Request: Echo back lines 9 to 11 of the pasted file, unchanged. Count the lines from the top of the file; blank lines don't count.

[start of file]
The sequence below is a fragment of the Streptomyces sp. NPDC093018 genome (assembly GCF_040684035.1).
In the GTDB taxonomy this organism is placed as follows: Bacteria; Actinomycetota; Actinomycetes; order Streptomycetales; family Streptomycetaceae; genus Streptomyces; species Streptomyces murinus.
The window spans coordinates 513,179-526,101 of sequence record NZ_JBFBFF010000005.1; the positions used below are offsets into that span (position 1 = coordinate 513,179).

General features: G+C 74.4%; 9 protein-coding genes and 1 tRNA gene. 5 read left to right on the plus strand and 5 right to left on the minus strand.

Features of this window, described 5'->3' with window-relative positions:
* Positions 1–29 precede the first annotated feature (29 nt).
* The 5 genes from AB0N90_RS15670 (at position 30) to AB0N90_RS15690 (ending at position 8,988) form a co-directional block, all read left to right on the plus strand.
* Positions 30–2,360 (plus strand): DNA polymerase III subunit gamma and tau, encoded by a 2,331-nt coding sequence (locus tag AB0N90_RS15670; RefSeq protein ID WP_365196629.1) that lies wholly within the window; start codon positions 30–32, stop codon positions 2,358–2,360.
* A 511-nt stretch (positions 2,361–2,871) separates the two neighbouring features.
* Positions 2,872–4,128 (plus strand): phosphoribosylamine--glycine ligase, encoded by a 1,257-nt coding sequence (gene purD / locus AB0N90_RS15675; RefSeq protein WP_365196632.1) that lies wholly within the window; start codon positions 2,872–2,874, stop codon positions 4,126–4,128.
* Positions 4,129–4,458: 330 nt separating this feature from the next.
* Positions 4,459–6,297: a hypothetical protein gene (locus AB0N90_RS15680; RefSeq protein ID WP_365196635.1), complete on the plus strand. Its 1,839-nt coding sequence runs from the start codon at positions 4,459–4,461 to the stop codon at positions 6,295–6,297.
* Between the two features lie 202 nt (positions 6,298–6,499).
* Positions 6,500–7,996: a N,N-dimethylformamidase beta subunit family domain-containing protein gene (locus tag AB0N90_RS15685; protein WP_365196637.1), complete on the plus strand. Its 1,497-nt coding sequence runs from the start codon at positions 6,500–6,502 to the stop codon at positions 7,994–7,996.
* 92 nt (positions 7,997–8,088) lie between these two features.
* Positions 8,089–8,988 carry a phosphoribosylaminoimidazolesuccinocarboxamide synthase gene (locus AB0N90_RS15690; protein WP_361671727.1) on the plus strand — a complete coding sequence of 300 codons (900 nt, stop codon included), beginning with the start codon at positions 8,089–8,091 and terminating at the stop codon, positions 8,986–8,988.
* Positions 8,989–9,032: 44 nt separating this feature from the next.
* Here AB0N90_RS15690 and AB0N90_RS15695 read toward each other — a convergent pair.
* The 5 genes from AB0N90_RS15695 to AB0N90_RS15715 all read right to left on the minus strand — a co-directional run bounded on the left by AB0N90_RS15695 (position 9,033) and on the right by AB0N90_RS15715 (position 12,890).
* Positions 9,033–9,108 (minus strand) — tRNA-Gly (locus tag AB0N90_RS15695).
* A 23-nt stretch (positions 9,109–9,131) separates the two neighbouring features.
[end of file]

* A 511-nt stretch (positions 2,361–2,871) separates the two neighbouring features.
* Positions 2,872–4,128 (plus strand): phosphoribosylamine--glycine ligase, encoded by a 1,257-nt coding sequence (gene purD / locus AB0N90_RS15675; RefSeq protein WP_365196632.1) that lies wholly within the window; start codon positions 2,872–2,874, stop codon positions 4,126–4,128.
* Positions 4,129–4,458: 330 nt separating this feature from the next.